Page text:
A study of the Coriolis flowmeter as a reference instrument in multiphase flow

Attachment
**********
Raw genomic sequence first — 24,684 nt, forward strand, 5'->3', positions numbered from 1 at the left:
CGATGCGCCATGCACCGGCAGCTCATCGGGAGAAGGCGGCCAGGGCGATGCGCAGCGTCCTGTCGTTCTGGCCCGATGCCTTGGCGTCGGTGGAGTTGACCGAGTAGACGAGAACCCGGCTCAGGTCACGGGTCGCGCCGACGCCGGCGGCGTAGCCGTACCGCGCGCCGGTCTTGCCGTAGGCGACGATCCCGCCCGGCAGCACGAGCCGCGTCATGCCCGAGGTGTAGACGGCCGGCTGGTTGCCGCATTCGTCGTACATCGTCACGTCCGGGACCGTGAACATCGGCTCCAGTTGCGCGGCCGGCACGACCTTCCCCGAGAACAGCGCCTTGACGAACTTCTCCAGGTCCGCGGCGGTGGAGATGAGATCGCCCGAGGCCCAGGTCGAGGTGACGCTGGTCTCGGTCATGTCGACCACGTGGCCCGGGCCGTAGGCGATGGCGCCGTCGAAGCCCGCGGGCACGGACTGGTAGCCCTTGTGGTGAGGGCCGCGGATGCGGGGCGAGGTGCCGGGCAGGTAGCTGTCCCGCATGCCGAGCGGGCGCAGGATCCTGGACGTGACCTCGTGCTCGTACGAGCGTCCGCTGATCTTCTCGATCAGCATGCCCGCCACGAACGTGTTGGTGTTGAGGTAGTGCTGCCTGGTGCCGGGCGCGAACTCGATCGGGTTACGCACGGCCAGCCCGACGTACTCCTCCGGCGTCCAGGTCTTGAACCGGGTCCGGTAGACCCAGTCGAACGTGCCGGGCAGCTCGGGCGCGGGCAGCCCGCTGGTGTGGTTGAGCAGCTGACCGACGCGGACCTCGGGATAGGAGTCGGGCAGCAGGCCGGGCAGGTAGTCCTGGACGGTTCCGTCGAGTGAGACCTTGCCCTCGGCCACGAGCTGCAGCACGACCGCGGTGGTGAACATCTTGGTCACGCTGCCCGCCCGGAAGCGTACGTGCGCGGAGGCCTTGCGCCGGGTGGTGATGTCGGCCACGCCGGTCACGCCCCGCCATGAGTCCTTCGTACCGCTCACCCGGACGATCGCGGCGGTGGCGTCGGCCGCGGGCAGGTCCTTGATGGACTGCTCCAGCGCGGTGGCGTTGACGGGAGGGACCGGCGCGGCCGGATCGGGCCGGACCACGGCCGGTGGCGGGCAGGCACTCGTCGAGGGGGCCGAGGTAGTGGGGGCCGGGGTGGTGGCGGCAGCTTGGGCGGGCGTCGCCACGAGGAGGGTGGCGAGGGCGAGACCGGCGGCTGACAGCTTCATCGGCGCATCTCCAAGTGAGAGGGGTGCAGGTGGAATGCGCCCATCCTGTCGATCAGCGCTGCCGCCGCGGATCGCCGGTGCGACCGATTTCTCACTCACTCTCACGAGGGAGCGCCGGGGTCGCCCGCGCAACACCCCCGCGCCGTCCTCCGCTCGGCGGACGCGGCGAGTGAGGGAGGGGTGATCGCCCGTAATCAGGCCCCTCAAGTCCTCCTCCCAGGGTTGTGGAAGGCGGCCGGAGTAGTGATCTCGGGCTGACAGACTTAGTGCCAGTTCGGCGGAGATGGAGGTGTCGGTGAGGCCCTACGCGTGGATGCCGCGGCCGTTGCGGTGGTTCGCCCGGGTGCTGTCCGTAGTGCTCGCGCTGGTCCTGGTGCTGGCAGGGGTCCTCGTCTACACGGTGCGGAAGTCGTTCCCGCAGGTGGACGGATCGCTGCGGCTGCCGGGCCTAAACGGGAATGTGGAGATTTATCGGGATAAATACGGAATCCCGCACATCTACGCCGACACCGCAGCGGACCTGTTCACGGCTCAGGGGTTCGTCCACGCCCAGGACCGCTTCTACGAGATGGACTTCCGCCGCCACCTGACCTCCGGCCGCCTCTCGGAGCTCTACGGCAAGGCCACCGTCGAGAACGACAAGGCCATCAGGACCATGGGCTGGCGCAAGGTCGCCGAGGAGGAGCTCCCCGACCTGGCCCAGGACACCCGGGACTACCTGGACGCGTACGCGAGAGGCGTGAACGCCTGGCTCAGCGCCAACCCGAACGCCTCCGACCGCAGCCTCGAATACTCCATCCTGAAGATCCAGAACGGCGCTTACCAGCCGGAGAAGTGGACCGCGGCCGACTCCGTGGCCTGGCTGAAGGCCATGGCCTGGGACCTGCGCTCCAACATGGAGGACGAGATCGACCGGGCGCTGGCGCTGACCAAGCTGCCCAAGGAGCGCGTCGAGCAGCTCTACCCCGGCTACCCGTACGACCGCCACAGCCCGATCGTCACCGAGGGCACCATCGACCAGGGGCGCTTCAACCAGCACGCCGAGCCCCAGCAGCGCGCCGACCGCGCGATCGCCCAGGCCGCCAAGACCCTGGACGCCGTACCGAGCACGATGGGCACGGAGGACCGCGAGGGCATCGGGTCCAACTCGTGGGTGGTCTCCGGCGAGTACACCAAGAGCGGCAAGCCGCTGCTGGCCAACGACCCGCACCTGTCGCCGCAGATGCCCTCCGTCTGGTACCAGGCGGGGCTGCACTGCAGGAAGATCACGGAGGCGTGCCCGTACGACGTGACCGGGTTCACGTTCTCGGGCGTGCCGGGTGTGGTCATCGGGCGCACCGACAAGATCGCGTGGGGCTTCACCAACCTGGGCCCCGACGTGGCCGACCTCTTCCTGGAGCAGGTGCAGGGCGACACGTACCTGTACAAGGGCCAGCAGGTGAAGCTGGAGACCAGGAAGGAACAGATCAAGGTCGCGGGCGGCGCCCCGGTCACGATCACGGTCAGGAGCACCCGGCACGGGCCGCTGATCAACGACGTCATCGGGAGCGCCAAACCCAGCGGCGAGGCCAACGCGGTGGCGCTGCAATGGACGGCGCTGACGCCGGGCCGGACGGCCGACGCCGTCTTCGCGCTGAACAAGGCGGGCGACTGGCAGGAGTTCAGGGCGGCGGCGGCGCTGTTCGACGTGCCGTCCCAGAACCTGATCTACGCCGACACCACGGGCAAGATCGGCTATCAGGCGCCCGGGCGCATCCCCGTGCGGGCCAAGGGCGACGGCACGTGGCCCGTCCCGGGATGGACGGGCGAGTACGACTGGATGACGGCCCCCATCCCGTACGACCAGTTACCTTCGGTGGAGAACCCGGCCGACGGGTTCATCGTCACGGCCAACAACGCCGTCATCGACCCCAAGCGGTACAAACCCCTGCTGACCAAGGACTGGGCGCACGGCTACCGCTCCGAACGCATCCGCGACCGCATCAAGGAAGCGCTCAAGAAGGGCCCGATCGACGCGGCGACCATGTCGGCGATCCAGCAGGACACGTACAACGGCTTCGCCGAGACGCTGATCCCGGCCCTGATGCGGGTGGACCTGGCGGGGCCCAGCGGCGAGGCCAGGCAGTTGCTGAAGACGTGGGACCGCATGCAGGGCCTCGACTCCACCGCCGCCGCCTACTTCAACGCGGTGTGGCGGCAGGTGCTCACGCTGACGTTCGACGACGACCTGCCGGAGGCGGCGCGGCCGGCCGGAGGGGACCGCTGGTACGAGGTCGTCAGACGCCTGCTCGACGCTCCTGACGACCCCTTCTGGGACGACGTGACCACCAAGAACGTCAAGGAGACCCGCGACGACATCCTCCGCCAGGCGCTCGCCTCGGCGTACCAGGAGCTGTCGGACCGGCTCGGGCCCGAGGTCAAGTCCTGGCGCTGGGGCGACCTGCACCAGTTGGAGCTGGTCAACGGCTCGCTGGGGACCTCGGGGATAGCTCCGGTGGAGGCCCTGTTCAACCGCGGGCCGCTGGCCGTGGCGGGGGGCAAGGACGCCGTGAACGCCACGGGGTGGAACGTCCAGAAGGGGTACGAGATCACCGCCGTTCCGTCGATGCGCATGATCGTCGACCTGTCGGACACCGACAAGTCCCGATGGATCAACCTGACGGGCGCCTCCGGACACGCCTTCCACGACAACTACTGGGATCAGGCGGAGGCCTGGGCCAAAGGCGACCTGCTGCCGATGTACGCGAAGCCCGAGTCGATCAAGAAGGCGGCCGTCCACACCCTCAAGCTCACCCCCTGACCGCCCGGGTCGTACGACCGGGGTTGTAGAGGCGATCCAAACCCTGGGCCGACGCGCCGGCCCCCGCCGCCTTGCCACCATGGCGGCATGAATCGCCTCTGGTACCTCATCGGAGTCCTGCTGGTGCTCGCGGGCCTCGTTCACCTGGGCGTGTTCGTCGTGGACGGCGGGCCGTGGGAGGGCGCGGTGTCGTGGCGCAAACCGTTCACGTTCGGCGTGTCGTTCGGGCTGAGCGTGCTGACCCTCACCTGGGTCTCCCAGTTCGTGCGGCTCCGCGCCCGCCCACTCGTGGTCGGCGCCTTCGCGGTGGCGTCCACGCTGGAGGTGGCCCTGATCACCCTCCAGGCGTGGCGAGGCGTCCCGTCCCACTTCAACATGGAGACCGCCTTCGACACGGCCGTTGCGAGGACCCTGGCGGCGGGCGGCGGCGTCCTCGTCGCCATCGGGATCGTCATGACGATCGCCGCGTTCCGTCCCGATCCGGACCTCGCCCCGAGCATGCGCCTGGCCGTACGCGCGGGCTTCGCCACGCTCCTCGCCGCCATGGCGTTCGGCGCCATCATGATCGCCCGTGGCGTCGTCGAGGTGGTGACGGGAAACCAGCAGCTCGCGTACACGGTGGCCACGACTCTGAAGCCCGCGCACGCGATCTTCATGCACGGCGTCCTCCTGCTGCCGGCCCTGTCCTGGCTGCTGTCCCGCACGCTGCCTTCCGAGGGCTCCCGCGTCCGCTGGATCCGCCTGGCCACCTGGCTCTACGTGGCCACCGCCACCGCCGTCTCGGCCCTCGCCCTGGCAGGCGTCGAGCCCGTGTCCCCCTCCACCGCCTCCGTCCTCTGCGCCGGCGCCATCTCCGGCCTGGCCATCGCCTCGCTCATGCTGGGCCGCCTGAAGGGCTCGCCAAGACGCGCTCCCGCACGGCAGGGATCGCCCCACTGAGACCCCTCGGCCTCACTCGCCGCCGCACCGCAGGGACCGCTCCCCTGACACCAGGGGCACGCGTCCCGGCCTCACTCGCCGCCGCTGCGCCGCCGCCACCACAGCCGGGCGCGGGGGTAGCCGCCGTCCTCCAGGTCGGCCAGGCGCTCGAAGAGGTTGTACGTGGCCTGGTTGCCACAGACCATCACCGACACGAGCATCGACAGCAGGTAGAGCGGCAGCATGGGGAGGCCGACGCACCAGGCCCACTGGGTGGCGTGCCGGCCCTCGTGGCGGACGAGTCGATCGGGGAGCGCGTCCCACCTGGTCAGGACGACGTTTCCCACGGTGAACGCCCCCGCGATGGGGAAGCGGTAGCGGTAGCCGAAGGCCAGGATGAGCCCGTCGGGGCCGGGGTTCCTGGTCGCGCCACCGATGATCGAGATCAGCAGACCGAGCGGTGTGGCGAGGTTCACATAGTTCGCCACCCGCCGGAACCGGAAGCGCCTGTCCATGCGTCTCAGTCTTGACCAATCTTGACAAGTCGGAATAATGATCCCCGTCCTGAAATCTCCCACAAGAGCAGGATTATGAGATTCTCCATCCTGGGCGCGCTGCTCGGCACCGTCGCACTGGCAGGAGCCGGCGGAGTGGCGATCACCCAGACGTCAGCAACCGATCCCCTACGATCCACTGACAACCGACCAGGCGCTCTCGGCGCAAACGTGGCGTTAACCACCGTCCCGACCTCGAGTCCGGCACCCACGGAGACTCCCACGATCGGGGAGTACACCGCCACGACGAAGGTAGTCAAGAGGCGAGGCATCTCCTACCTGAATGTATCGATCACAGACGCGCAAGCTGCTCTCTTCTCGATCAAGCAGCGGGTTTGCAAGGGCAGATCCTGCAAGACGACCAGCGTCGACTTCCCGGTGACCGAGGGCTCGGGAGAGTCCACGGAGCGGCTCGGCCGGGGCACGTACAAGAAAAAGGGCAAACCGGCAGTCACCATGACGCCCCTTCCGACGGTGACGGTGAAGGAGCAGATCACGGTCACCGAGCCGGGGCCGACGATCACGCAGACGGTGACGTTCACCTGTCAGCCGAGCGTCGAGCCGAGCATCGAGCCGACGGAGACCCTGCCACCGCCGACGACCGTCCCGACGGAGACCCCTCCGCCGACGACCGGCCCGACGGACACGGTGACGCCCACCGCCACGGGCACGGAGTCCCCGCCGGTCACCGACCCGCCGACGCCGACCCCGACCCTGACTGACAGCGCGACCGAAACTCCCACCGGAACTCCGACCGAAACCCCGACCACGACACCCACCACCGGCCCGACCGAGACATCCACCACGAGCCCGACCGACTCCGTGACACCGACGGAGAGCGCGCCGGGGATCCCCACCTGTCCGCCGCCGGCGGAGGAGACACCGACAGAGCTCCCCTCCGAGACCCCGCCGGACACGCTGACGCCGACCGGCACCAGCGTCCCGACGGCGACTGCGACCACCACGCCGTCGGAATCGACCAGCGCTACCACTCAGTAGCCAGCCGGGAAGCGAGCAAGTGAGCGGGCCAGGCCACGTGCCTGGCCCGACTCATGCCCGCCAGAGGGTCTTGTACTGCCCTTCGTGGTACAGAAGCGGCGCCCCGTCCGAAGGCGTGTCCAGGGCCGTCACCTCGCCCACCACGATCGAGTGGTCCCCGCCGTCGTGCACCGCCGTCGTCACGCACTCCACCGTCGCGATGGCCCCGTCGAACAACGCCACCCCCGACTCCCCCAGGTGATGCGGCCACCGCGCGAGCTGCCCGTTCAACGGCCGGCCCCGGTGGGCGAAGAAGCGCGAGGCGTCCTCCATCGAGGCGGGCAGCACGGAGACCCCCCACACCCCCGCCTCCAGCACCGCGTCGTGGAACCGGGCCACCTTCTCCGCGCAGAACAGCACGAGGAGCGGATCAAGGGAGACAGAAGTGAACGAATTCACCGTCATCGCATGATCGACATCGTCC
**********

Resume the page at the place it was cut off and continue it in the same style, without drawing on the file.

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The objective of this thesis was to investigate how a two-liquid mixture, and injected gas, affects the measurements of a Coriolis flowmeter. Furthermore it was of interest to investigate whether entrained gas could be detected, and to estimate the effect this has on the reference measurements in the CMR flow rig. A mathematical model of particle motion in an oscillating environment was used to simulate particle movement; The results were used to estimate the damping of the motion in the Coriolis flowmeter. Flow measurements, with and without injected gas, were carried out. Measurements of diesel/water mixtures were compared to the mathematical model, and uncertainty contributions were estimated. Based on measurements of high liquid flow rates, an estimate of the entrained gas quantity was made. The CMR flow rig behave as foreseen when changing the particle size and viscosity. The injected gas have significant impact on the damping. The uncertainty calculations show that measurements of diesel/water mixtures can be done without major uncertainty contributions. In the cases studied in this work, the uncertainty contribution is limited maximum -0.5%. The amount of entrained gas is probably less than ≈ 0:02% GVF and uncertainty contribution will in the studied cases be limited to a maximum of ≈ -0:01%. The contribution from a diesel/water mixture is small and CMR's uncertainty estimates are suffcient. The contribution from decoupling is so small that it is only of academic interest. The underlying conditions should however be studied more in detail. The measurements of entrained gas and its uncertainty contribution suggests that entrained gas does not affect the reference measurements in the flow rig.